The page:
After her father refused to illegally take medical marijuana to relieve his symptoms of Parkinson’s disease, the founder of People United for Medical Marijuana took action. The group, which launched in 2009, has since started a petition to get the medical marijuana issue on the November 2014 general election ballot.
The petition was started in July of this year by United for Care, a campaign run by People United for Medical Marijuana, and has collected about 200,000 signatures so far. In order for the amendment to be placed on the ballot, a total of about 700,000 Florida registered voters needed to sign the petition before Feb. 1, 2014. Since there was a delay between reporting and confirming the signatures, United for Care hoped to collect the required signatures by the beginning of January 2014, and they did.
The proposed amendment would permit the use of marijuana by those who suffer from a debilitating medical condition, but would require those individuals to first obtain approval from their doctors. Diseases specifically mentioned in the amendment include cancer, glaucoma, and Parkinson’s disease; however, doctors would have discretion to prescribe marijuana whenever they believe the benefits of its use would outweigh the potential health risks for a patient.
Recent polls have revealed that approximately 70 percent of Floridians are in favor of decriminalizing the use of marijuana for medicinal purposes, although Florida voters in general still oppose its outright legalization. If the amendment is placed on the 2014 ballot, it would require a 60 percent vote in order to pass.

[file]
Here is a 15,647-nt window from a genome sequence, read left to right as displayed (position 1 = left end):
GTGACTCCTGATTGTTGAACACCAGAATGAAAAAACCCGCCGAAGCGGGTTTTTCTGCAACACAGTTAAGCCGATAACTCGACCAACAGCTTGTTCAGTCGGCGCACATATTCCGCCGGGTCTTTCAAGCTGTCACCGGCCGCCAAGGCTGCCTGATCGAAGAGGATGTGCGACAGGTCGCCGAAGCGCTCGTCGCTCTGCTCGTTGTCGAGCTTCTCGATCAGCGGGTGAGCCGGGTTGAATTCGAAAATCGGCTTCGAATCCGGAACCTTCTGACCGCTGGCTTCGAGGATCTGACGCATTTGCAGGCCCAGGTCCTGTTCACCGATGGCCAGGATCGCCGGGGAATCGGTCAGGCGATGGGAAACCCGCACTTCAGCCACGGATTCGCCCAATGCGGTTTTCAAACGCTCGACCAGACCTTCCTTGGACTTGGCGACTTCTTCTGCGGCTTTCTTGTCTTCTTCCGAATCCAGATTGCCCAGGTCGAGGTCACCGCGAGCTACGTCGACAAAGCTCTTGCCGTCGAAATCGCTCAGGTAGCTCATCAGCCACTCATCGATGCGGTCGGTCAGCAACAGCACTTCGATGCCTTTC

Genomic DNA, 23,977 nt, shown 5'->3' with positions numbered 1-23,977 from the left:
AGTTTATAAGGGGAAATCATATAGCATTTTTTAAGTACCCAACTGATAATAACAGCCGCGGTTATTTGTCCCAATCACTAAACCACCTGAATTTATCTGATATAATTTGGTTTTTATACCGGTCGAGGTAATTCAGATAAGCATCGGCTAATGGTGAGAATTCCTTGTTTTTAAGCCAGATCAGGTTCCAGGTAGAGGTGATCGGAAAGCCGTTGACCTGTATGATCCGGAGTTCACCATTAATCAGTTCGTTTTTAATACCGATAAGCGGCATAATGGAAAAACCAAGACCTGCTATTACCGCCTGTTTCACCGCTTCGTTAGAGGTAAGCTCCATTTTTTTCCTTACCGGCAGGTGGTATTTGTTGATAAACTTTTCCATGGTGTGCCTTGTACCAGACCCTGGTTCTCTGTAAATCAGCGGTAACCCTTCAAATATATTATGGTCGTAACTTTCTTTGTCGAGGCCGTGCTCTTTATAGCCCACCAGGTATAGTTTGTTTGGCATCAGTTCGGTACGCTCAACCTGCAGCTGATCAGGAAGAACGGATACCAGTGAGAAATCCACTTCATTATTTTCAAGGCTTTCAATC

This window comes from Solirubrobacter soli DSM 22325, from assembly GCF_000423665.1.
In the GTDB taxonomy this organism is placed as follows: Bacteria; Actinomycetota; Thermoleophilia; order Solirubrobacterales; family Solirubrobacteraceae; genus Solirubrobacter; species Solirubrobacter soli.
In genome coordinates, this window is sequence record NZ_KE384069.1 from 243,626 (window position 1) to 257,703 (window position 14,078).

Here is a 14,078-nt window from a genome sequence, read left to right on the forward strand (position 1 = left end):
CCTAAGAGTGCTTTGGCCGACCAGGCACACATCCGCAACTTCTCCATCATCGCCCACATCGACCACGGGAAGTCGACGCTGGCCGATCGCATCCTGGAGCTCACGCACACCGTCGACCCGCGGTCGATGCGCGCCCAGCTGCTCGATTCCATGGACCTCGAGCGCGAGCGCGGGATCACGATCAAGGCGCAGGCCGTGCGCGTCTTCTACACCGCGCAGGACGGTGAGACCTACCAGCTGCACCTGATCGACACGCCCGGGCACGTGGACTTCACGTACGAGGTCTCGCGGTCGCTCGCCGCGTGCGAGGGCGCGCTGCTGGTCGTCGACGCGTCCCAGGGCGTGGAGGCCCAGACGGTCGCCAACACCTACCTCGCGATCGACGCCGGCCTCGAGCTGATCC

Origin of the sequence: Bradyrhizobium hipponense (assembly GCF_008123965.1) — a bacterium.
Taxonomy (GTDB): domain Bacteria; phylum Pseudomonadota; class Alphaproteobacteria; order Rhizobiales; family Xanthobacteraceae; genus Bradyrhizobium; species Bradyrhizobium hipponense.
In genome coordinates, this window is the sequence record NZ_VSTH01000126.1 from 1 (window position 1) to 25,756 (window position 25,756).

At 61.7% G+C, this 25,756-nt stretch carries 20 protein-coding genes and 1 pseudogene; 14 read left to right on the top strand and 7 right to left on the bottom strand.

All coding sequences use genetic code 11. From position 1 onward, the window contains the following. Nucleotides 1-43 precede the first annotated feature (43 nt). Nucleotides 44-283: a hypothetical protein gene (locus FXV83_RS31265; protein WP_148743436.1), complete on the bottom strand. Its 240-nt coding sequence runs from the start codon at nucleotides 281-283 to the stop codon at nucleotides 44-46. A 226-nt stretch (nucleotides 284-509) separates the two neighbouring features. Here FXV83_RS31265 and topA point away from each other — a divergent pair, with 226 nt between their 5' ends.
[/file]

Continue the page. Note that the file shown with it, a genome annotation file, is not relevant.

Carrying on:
Earlier this year, Florida lawmakers declined to pass Senate Bill 1250, which would have exempted seriously ill Floridians from criminal penalties for using marijuana with their doctors’ recommendations. Now, Florida’s Republican legislative leaders seek to bar the proposed amendment from the ballot. The legislators’ brief, filed with the court on Nov. 8, 2013, and alleged that the proposal’s text and ballot summary is misleading and violates numerous constitutional standards.
Since the Court permitted the amendment to be placed on the ballot with the required number of signatures gathered before the deadline, registered Florida voters will vote on the issue in the November 2014 general election.
The decriminalization of the use of medical marijuana has been a precursor to outright legalization of marijuana in some states, however both Florida Law and Federal law prohibit the possession of marijuana. Depending on the amount of marijuana possessed, first time offenders can receive up to a $1,000 fine and/or up to a year imprisonment.
If you have any questions or concerns, please contact the Khonsari Law Group. We are skilled in handling criminal defense matters, including the drug related crimes of trafficking, possession, distribution, and prescription drug abuse.
Federal Law – 21 U.S.C. § 844(a) (2012).
Florida State Law – Fla. Stat. § 893.13 -http://www.leg.state.fl.us/statutes/index.cfm?App_mode=Display_Statute&Search_String=&URL=0800-0899/0893/Sections/0893.13.html